What makes us scratch an itch?
A recent study reveals that a small category of neurons tracks itch-evoked scratching behavior in mice.
BEIJING — We itch, we scratch, we scratch, we itch, what is the science behind this annoying cycle?
A recent study published in the journal Neuron reveals that a small category of neurons located in an area of the brain called the periaqueductal gray tracks itch-evoked scratching behavior in mice.
Researchers from the Chinese Academy of Sciences studied periaqueductal gray neurons of freely moving mice that were induced to scratch through injections containing histamine, or chloroquine.
Histamine is an organic compound involved in itch perception and chloroquine is a medication used to treat malaria.
The team then studied the itch-induced scratching behavior by observing the activity of a set of neurons that produce a neurotransmitter called tachykinin 1 or Tac1 which produces glutamate and neuropeptides.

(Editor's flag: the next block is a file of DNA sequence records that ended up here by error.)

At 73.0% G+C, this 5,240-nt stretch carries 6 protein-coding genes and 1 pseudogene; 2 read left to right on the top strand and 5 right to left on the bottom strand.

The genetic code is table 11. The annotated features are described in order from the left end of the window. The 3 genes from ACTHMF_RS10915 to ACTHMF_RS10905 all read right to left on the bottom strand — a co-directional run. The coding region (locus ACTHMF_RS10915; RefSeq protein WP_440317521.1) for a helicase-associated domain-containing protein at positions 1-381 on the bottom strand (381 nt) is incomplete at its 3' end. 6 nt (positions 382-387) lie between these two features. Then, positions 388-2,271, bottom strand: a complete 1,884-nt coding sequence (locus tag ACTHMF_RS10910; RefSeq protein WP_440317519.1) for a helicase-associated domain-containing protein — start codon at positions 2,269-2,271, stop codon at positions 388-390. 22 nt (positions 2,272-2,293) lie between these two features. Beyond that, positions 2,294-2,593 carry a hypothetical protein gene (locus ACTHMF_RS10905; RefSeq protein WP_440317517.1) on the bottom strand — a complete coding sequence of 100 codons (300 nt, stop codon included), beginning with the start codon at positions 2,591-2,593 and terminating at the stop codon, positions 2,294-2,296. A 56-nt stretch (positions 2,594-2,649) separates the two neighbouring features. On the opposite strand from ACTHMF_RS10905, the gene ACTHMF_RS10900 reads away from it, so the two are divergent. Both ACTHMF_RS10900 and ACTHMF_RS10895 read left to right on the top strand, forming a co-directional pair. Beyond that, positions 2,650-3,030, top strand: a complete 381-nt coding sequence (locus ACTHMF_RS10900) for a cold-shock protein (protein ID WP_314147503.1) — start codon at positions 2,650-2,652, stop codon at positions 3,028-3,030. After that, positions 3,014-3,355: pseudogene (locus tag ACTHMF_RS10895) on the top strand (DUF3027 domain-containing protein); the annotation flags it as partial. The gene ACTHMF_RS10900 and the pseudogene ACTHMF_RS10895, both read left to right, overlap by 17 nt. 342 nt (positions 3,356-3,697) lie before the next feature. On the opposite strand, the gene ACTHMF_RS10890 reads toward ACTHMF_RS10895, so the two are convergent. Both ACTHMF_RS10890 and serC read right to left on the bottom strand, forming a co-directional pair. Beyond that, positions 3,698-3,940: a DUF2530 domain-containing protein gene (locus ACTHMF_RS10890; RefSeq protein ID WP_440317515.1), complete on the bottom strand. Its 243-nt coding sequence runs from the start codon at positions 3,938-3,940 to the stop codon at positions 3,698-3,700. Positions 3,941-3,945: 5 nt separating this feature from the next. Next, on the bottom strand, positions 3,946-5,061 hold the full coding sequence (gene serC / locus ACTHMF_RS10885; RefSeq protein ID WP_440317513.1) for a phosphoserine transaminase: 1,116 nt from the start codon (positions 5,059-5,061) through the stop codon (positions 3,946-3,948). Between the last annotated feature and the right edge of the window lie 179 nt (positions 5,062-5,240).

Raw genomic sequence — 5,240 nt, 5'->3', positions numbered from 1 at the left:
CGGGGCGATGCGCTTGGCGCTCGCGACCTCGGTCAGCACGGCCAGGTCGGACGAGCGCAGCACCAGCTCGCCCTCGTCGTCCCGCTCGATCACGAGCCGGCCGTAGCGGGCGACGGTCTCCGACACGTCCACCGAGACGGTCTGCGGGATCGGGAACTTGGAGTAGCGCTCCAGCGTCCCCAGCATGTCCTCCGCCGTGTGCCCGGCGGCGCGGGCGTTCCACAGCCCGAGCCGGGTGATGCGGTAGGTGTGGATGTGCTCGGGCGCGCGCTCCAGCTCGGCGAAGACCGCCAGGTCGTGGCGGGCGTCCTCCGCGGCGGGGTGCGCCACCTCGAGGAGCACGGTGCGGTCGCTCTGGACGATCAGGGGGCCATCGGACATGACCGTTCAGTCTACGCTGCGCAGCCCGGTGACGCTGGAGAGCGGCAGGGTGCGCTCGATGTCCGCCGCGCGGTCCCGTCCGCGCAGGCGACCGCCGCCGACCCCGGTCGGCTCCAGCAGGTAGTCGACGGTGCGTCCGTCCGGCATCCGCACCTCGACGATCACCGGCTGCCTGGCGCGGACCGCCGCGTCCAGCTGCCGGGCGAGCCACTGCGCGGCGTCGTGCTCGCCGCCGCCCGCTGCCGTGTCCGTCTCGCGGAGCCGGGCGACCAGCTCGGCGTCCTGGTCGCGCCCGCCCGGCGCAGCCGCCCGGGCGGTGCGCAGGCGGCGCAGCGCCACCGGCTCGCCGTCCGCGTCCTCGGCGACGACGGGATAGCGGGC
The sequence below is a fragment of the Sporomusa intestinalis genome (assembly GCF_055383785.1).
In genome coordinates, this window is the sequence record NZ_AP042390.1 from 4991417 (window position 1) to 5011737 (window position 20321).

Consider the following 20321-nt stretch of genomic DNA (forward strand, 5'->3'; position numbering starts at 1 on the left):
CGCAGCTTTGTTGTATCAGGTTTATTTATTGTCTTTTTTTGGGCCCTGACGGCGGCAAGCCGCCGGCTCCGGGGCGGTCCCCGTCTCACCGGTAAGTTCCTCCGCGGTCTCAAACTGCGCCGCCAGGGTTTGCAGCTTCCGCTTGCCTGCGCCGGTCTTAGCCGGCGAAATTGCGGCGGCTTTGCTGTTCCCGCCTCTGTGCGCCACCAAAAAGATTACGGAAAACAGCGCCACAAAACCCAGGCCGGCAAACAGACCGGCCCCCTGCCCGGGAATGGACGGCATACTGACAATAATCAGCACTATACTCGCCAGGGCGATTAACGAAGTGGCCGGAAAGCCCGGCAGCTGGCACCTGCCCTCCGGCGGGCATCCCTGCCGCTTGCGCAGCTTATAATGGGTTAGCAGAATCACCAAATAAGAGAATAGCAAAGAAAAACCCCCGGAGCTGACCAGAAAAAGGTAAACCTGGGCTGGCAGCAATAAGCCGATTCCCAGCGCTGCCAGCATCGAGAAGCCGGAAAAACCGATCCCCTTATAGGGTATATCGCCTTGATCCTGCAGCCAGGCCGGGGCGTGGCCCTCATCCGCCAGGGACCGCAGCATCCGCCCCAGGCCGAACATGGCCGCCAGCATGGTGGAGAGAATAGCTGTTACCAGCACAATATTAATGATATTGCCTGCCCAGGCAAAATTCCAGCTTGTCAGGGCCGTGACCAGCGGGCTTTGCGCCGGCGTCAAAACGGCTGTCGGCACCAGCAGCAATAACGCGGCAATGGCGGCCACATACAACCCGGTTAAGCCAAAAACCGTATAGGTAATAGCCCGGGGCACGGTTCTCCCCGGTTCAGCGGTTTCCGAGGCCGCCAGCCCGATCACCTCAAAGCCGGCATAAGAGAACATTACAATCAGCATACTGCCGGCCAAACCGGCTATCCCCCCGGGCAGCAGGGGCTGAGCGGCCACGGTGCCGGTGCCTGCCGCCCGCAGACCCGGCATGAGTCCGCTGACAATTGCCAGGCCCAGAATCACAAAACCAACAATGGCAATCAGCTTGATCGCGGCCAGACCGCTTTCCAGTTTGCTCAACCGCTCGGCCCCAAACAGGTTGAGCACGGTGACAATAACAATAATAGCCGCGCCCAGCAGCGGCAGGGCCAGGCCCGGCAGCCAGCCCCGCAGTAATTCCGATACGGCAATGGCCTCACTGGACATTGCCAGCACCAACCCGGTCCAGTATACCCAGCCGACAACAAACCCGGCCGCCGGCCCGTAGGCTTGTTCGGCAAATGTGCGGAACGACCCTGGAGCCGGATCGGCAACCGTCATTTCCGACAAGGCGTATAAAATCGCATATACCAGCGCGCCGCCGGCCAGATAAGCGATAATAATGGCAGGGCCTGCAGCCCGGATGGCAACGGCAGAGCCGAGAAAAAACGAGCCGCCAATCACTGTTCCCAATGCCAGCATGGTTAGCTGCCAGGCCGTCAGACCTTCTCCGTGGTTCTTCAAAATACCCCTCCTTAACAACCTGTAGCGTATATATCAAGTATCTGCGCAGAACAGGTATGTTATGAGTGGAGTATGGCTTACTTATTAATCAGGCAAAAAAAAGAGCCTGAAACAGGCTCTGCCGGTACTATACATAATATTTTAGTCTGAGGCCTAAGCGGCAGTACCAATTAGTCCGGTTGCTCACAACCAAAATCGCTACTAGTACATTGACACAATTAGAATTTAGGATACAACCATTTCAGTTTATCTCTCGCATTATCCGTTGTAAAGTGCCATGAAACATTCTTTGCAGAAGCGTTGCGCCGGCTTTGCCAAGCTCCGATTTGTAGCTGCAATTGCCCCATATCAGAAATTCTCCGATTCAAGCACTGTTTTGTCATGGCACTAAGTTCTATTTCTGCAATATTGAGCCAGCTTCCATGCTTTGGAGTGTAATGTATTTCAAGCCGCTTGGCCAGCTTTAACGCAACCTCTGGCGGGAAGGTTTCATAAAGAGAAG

Scientists observed that when Tac-1 neurons were eliminated itch-induced scratching also decreased.
Stimulating these neurons, on the other hand, resulted in spontaneous scratching behavior even without using histamine and chloroquine injections.
Scientists participating in the study will continue to investigate which molecules in the Tac1 can be targeted by drugs. This would allow for the development of a drug that could be used to treat patients with chronic itch.
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